WASHINGTON • Since last year's Women's March, revelations about abuse by powerful men in Hollywood have fuelled a reckoning on pervasive sexual misconduct.
So the entertainment industry's biggest names had a lot to say last Saturday when marking the first anniversary of the protest movement at events in Los Angeles.
Actress Natalie Portman described how she had to adjust her behaviour to the cultural environment of "sexual terrorism" she encountered as a 13-year-old star of the 1994 film Leon: The Professional.
She said: "I excitedly opened my first fan-mail to read a rape fantasy that a man had written me. A countdown was started on my local radio station to my 18th birthday, euphemistically the date that I would be legal to sleep with. Movie reviewers talked about my 'budding breasts' in reviews."
Quickly, "the message from our culture was clear to me", she added.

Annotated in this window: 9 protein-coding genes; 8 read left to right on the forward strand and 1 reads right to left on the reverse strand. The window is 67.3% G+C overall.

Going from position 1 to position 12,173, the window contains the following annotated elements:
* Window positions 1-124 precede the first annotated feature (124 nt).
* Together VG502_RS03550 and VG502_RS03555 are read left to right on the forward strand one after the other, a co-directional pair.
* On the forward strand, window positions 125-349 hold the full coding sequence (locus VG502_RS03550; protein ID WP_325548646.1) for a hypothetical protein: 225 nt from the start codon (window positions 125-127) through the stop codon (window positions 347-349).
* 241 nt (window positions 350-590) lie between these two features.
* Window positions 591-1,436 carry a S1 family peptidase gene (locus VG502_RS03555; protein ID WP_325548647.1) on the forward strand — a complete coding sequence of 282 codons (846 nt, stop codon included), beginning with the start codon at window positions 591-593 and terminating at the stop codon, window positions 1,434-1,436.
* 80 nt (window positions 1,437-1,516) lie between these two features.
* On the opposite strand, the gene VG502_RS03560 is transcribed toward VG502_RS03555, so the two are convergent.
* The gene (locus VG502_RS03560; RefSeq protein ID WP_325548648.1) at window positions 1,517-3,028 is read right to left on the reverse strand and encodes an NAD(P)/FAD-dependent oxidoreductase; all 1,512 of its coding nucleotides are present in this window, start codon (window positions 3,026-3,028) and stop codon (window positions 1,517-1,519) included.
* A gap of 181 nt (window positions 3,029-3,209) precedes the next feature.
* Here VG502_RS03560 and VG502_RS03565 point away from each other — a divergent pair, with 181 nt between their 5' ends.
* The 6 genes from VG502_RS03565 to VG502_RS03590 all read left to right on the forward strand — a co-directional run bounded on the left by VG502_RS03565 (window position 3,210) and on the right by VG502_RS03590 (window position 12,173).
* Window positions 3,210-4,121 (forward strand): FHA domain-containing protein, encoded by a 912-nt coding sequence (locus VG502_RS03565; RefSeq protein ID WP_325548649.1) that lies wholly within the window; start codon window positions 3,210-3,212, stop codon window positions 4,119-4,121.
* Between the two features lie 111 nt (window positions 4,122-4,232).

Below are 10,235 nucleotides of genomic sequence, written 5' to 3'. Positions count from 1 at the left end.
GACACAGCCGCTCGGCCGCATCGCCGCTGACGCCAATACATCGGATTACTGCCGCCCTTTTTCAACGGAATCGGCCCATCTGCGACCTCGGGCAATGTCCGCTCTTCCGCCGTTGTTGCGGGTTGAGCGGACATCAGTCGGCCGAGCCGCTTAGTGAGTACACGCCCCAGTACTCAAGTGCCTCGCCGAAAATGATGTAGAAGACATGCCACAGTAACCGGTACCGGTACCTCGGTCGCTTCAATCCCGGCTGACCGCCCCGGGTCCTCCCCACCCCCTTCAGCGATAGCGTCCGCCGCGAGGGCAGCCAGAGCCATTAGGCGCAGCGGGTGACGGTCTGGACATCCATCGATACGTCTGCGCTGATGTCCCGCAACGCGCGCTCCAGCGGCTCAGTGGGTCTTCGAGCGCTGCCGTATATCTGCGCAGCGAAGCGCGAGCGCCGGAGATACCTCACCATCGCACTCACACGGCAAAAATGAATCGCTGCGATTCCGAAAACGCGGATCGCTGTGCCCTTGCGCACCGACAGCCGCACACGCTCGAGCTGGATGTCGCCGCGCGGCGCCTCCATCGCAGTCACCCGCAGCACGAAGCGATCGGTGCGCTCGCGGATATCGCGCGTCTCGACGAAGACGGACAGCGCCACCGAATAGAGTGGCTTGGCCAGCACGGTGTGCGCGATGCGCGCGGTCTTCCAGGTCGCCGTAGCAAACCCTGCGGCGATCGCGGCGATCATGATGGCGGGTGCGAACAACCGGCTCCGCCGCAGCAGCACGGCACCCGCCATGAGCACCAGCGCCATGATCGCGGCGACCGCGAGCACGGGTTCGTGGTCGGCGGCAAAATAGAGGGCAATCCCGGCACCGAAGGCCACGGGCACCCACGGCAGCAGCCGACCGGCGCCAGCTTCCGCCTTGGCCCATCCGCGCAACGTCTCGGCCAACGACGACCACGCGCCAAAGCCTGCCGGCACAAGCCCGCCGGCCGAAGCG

"I felt the need to cover my body and inhibit my expression and my work in order to send my own message to the world, that I'm someone worthy of safety and respect."
Adjusting her behaviour, she said she "rejected any role that even had a kissing scene and talked about that choice deliberately in interviews".
She "built a reputation for basically being prudish, conservative, nerdy, serious" in an attempt to feel safe.
Actress Viola Davis spoke about how she is "always introduced as an award-winning actor. But my testimony is one of poverty. My testimony is one of being sexually assaulted and very much seeing a childhood that was robbed from me".
Actress Scarlett Johansson called out actor James Franco, who has been accused of sexually inappropriate behaviour by several women, but who wore a Time's Up pin at the Golden Globes.
She said she was baffled by him. "How could a person publicly stand by an organisation that helps to provide support to victims of sexual assault while privately preying on people who have no power?"
She added, referring to his pin: "I want my pin back, by the way."